8) Closing in on the measurements you’re aiming for, lets say 2/3 of the way, prick the clingfilm with the tip of a sharp knife to release the air trapped inside. Carefully give the ends another 2-3 twists to squeeze out as much air as possible, then add another layer of clingfilm to close off the potential escape routes for the meat inside and finish fitting the proto-patties to your burger buns.
9) Once done, place the compressed mince in the fridge and let it chill through for at least 3-4 hours. During that time, salt and pressure will work their magic and bind the strands together into a perfect, melt-in-your-mouth pattie.
10) As burger o’clock is approaching, around 30 min earlier, remove the log/disk from your fridge and use a very sharp knife to cut it into the amount of patties you’re aiming for, while the clingfilm is still tightly wrapped around the meat.
11) Place the disks on a plate lined with baking parchment and carefully remove the clingfilm.
12) Gently pat the cutting edges and surfaces to shape the disks into „real“ burger patties, closing up the occasional air pocket trapped between the strands.
13) While doing this, make sure to keep the grain of the meat in line in order to bite down on it rather than against it – which would turn melt-in-your-mouth to chewy.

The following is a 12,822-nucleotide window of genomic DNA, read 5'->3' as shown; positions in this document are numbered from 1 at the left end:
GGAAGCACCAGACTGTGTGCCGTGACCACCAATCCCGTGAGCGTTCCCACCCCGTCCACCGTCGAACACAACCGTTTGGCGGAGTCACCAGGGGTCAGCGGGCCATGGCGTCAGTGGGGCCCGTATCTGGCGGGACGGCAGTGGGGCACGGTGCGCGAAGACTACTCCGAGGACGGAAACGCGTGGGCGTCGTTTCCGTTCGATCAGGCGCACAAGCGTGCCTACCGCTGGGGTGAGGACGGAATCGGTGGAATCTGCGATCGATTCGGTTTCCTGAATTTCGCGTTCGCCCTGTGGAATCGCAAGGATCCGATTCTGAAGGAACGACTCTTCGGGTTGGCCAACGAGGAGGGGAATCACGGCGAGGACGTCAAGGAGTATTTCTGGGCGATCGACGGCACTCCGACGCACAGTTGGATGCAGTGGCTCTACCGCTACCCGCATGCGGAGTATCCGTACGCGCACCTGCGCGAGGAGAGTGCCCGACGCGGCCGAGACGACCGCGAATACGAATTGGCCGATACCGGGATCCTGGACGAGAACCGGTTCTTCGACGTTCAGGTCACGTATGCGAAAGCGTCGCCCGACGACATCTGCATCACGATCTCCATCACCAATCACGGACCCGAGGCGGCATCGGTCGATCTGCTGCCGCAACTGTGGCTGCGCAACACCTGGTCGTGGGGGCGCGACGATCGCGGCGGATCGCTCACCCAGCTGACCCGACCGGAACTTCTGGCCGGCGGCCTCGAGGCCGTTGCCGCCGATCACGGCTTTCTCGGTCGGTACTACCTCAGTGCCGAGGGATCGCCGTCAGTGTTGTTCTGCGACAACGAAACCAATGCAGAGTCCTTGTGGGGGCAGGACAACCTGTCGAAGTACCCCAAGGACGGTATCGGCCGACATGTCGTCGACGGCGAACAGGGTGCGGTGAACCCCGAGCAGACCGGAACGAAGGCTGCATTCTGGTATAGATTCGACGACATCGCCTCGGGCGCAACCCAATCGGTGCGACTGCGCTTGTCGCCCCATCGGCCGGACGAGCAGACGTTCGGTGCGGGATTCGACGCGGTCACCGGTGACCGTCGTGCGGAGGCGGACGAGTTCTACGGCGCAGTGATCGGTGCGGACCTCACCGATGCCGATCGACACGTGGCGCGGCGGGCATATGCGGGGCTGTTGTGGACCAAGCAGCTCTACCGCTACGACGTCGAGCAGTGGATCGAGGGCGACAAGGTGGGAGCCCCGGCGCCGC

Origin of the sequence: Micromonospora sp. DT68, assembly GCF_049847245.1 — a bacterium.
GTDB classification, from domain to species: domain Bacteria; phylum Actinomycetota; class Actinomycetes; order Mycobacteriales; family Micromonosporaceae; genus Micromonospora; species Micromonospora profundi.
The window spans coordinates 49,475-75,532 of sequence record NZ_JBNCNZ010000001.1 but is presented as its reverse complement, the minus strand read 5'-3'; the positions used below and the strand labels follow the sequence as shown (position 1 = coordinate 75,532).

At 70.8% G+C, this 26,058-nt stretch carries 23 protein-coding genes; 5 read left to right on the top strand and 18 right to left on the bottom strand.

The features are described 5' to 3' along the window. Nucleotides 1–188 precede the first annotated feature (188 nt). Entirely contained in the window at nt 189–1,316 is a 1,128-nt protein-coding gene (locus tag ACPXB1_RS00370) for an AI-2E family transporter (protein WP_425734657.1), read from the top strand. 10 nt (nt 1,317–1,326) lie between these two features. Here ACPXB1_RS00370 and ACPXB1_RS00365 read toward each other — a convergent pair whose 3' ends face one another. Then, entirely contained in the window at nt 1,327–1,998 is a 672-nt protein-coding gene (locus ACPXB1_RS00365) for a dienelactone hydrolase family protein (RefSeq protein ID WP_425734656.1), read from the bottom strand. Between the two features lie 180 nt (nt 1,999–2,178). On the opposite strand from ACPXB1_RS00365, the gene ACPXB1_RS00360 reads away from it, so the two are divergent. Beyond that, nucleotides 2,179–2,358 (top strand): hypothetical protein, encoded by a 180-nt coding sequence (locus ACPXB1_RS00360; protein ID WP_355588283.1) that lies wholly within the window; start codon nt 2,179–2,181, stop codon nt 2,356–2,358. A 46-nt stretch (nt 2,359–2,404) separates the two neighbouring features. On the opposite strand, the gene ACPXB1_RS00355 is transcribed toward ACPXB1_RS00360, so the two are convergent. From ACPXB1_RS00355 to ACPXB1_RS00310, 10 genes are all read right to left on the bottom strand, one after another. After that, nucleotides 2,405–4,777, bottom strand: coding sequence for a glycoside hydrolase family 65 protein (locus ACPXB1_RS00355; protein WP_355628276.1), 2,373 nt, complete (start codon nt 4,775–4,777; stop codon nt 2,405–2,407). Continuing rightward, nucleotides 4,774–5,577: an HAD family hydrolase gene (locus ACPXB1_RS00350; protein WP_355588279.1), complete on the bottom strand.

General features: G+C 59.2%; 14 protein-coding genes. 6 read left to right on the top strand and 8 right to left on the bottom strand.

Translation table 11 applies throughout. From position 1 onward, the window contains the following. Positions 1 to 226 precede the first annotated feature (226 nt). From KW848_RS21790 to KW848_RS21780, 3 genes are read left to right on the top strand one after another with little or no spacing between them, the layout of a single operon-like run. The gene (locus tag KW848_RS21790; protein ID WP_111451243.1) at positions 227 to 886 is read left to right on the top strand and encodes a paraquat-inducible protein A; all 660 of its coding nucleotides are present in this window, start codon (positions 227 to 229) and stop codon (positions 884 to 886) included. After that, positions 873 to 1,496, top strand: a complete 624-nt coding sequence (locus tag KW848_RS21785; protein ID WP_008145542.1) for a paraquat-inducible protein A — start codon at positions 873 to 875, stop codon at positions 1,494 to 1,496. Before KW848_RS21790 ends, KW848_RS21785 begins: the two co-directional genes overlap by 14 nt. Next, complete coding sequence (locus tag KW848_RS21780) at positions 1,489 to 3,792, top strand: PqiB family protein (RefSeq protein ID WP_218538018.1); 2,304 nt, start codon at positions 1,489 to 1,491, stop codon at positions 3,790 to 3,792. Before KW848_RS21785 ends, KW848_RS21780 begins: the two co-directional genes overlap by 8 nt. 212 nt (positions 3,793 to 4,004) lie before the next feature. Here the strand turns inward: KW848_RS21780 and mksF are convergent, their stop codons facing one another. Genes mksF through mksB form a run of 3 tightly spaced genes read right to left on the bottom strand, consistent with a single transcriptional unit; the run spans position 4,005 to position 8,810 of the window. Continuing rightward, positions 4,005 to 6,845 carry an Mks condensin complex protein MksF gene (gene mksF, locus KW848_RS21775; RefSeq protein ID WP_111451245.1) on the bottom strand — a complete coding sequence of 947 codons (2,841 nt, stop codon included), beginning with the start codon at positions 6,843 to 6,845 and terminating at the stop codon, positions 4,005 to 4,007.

14) Lightly press your thumb down into the middle of the pattie to keep it from puffing up in the pan.
15) Set a large pan onto high heat, close the lid and let it sit there to heat up to its maximum temperature for around 5 mins.
16) Add a spash of heat-resistant oil, rapeseed or sunflower oil works perfectly fine, to the pan.
17) Gently set down the patties into the pan with the help of a spatula – watch out for oil splashes as the burgers hit the pan.
18) If you’re going with a larger number of burgers, keep the number of simultaneously sizzling patties to around 2 or 3 in order to keep the temperature of the pan at its max – proceed in batches if you need to.
19) Keep them sizzling for around 45 seconds on the side that first hit the heat, then start flipping them every 20-30 seconds in order to kick-start the caramelization process, „Maillard Reaction“ for the collectors of chef’y terms amongst you guys, and keep it going in order to get a wonderfully crispy coat around your burgers.
20) Assuming you went with the 2cm-rule-of-thumb, the entire process will take around 3 mins for a medium-rare result – once they’ve rested.
21) If you’re aiming for a different core temperature, add around another minute for each stage – 3 ½-4 mins for medium, 4 ½-5 min for well-done. Usually I’d mourn the poor cow that ended up as a well-done burger, but I’ve got to admit, after I snoozed at the wrong point of pan-time, I pulled out a pair of slightly past medium-done burgers and found them to be, while far from my definition of „perfect“ surprisingly …edible thanks to the grain still obligingly falling apart once bitten down on.
22) Once their time on the heat is over, top them off with the cheese, place the burgers on a warm plate and carefully cover them with a sheet of aluminum foil – make sure it doesn’t stick to the cheese on top. Set the plate aside and give the burgers around 4 mins to R&R.
23) Meanwhile, give the pan a quick wipe with a paper towel, slice the buns in halves and pop them, cutting surfaces facing down, into the pan to toast for 1 min.